Edward Bishop on interest on social security benefits

Edward Bishop, of No 1 Serjeants' Inn, acted for Surrey County Council.

Having picked themselves off the canvas after Wells v Wells, insurers are on the ropes again in Wadey v Surrey County Council (CA).

In this case, it was held by the Court of Appeal that a plaintiff in a personal injury action no longer has to give credit for social security benefits received before calculating interest on his damages.

The point has arisen because of the repeal of section 103 of the Social Security Administration Act 1992 (which re-enacted a previous provision in the Social Security Act 1989). Under the 1989 Act, benefits received by a plaintiff were deducted from his damages and paid back to the state by the defendant.

The question of interest on damages equivalent to the benefits paid back was dealt with expressly by section 103 of the 1992 Act thus:

"In assessing the amount of interest payable in respect of an award of damages, the amount of the award shall be treated as reduced by a sum equal to the amount of the relevant payment (if any) required to be made in connection with the payment of the damages."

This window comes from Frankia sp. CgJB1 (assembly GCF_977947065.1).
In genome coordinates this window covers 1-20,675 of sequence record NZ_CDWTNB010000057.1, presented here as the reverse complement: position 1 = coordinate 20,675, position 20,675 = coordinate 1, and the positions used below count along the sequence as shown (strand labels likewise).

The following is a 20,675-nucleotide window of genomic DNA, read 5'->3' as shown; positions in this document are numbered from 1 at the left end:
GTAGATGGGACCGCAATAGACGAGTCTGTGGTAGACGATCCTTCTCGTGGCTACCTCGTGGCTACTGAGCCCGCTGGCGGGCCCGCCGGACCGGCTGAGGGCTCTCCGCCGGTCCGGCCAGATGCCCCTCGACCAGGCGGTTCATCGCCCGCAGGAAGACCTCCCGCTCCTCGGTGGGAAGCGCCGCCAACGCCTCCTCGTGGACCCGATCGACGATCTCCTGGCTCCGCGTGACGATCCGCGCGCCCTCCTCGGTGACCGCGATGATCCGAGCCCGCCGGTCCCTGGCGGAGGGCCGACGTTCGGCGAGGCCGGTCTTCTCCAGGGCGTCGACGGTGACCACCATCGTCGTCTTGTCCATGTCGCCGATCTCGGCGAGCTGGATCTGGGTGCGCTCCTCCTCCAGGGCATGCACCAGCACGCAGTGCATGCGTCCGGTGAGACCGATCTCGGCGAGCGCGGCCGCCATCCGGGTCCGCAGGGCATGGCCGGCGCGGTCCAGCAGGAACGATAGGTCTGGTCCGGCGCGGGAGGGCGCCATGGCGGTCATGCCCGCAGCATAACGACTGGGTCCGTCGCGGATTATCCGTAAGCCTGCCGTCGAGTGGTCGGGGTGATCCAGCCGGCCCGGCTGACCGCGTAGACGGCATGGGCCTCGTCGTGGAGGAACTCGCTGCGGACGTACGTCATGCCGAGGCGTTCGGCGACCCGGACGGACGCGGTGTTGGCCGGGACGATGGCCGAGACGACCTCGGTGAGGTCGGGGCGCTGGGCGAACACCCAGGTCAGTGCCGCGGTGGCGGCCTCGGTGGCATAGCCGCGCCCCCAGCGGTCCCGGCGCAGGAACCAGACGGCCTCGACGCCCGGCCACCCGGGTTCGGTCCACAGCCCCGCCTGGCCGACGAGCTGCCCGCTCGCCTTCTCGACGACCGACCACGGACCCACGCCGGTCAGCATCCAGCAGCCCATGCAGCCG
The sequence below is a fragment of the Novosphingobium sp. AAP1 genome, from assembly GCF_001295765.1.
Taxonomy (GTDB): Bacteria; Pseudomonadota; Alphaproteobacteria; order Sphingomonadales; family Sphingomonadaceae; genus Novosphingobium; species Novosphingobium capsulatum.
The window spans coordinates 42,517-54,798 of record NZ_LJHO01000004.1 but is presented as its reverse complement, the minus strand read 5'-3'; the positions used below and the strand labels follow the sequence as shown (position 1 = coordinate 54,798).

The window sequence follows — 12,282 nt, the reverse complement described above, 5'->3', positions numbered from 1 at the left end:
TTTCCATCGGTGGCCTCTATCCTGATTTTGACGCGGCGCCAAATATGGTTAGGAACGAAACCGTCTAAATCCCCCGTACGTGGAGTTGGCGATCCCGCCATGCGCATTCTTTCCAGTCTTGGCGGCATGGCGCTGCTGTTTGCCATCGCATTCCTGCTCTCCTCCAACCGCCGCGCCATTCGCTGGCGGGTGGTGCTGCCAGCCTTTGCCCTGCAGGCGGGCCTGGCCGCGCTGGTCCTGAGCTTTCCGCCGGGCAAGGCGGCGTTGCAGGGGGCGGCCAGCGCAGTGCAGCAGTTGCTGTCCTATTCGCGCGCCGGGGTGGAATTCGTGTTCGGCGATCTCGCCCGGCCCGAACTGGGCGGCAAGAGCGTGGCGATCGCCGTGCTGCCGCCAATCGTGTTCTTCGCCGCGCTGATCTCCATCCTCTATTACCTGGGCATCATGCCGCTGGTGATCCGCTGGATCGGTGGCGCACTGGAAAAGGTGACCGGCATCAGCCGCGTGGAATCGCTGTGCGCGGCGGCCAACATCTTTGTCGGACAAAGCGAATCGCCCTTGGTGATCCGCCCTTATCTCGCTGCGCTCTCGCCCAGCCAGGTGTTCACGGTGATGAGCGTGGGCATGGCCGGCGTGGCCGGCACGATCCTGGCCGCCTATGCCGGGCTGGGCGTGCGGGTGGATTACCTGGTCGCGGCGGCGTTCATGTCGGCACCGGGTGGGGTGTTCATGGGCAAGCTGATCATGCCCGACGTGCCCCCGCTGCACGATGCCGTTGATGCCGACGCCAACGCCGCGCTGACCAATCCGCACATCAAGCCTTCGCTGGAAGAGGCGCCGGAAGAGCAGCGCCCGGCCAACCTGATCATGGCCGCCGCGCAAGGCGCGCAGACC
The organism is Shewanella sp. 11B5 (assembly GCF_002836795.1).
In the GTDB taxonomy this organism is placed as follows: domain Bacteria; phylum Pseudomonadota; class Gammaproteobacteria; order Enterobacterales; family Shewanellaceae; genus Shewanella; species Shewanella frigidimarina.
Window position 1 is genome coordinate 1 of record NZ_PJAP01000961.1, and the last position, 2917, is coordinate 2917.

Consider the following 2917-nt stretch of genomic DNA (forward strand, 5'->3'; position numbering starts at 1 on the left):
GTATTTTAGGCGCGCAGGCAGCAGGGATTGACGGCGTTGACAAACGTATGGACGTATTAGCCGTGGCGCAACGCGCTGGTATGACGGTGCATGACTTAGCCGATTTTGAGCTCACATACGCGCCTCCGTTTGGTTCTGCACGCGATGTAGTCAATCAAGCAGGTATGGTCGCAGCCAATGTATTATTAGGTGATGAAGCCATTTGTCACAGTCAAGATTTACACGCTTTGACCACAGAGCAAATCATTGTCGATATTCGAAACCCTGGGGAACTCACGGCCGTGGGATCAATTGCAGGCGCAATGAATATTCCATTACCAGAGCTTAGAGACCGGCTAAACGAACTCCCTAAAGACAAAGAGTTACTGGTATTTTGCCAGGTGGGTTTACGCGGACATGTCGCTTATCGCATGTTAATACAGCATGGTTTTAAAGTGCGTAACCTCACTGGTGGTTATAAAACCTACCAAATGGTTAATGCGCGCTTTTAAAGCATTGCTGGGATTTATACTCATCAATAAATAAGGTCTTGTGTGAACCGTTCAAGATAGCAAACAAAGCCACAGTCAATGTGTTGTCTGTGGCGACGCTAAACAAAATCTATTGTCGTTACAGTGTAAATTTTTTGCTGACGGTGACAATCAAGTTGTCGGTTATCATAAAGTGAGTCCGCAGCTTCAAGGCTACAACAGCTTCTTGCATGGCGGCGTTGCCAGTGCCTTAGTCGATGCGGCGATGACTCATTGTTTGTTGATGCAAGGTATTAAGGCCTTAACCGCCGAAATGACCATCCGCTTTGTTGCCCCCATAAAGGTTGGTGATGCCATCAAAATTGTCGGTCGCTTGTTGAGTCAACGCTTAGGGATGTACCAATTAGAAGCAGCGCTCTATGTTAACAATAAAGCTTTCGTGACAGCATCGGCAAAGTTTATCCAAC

In 1997 the scheme changed. Parliament recognised that it was unfair to plaintiffs that defendants were sometimes required to deduct benefits from plaintiffs' general damages. Therefore the Social Security (Recovery of Benefits) Act 1997 introduced provisions to protect the plaintiff's damages so that benefits could only be deducted where they corresponded to claims made by the plaintiff – effectively a like-for-like system.

The 1997 Act came into force on 6 October 1997 and section 103 of the 1992 Act was not re-enacted. Plaintiffs began to argue that interest should be awarded on the total damages, irrespective of any deduction pursuant to the scheme.

In Wadey, the Court of Appeal came down on the side of the plaintiff. The court recognised that from 1990 to 1997 defendants enjoyed a windfall because the state did not require them to pay interest on the benefits taken from plaintiffs that they paid back to the state. That windfall must now be enjoyed by plaintiffs, it was said, as a result of the clear intention of Parliament in not re-enacting section 103.

Wadey is being appealed to the Lords. It remains to be seen in whose basket they will place the windfall.